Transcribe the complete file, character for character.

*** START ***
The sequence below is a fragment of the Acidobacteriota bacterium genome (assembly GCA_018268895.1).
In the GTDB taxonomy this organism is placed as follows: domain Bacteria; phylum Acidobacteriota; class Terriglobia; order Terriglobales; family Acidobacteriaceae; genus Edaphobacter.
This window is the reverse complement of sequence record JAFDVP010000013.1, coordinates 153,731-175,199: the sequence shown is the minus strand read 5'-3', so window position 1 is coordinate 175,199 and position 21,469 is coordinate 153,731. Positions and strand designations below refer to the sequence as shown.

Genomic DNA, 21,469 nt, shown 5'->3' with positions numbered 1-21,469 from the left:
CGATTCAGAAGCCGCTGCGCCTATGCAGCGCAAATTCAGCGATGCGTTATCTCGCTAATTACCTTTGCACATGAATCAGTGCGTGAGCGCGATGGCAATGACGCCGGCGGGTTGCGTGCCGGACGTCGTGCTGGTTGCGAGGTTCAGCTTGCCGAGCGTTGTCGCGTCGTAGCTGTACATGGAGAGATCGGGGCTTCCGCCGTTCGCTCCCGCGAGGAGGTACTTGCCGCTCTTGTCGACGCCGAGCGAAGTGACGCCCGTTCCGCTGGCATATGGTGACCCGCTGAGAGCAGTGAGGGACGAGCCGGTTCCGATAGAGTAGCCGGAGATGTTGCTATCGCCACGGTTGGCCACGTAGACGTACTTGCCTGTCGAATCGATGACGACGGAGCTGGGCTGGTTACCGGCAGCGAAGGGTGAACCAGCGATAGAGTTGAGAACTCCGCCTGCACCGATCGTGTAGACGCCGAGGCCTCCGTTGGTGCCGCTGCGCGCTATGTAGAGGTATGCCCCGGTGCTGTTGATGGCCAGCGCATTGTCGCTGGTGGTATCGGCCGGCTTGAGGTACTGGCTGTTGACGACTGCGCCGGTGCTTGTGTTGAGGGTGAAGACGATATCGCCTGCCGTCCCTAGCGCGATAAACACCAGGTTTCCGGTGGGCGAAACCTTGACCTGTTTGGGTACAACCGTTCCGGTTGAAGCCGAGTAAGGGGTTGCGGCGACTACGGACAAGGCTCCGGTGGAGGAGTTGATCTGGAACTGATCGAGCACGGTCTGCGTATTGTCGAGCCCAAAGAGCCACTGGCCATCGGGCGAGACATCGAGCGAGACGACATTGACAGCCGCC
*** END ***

The sequence below is a fragment of the Acidobacteriota bacterium genome (assembly GCA_018268895.1).
In the GTDB taxonomy this organism is placed as follows: domain Bacteria; phylum Acidobacteriota; class Terriglobia; order Terriglobales; family Acidobacteriaceae; genus Edaphobacter.
This window is the reverse complement of sequence record JAFDVP010000013.1, coordinates 153,731-175,199: the sequence shown is the minus strand read 5'-3', so window position 1 is coordinate 175,199 and position 21,469 is coordinate 153,731. Positions and strand designations below refer to the sequence as shown.

Genomic DNA, 21,469 nt, shown 5'->3' with positions numbered 1-21,469 from the left:
CGATTCAGAAGCCGCTGCGCCTATGCAGCGCAAATTCAGCGATGCGTTATCTCGCTAATTACCTTTGCACATGAATCAGTGCGTGAGCGCGATGGCAATGACGCCGGCGGGTTGCGTGCCGGACGTCGTGCTGGTTGCGAGGTTCAGCTTGCCGAGCGTTGTCGCGTCGTAGCTGTACATGGAGAGATCGGGGCTTCCGCCGTTCGCTCCCGCGAGGAGGTACTTGCCGCTCTTGTCGACGCCGAGCGAAGTGACGCCCGTTCCGCTGGCATATGGTGACCCGCTGAGAGCAGTGAGGGACGAGCCGGTTCCGATAGAGTAGCCGGAGATGTTGCTATCGCCACGGTTGGCCACGTAGACGTACTTGCCTGTCGAATCGATGACGACGGAGCTGGGCTGGTTACCGGCAGCGAAGGGTGAACCAGCGATAGAGTTGAGAACTCCGCCTGCACCGATCGTGTAGACGCCGAGGCCTCCGTTGGTGCCGCTGCGCGCTATGTAGAGGTATGCCCCGGTGCTGTTGATGGCCAGCGCATTGTCGCTGGTGGTATCGGCCGGCTTGAGGTACTGGCTGTTGACGACTGCGCCGGTGCTTGTGTTGAGGGTGAAGACGATATCGCCTGCCGTCCCTAGCGCGATAAACACCAGGTTTCCGGTGGGCGAAACCTTGACCTGTTTGGGTACAACCGTTCCGGTTGAAGCCGAGTAAGGGGTTGCGGCGACTACGGACAAGGCTCCGGTGGAGGAGTTGATCTGGAACTGATCGAGCACGGTCTGCGTATTGTCGAGCCCAAAGAGCCACTGGCCATCGGGCGAGACATCGAGCGAGACGACATTGACAGCCGCC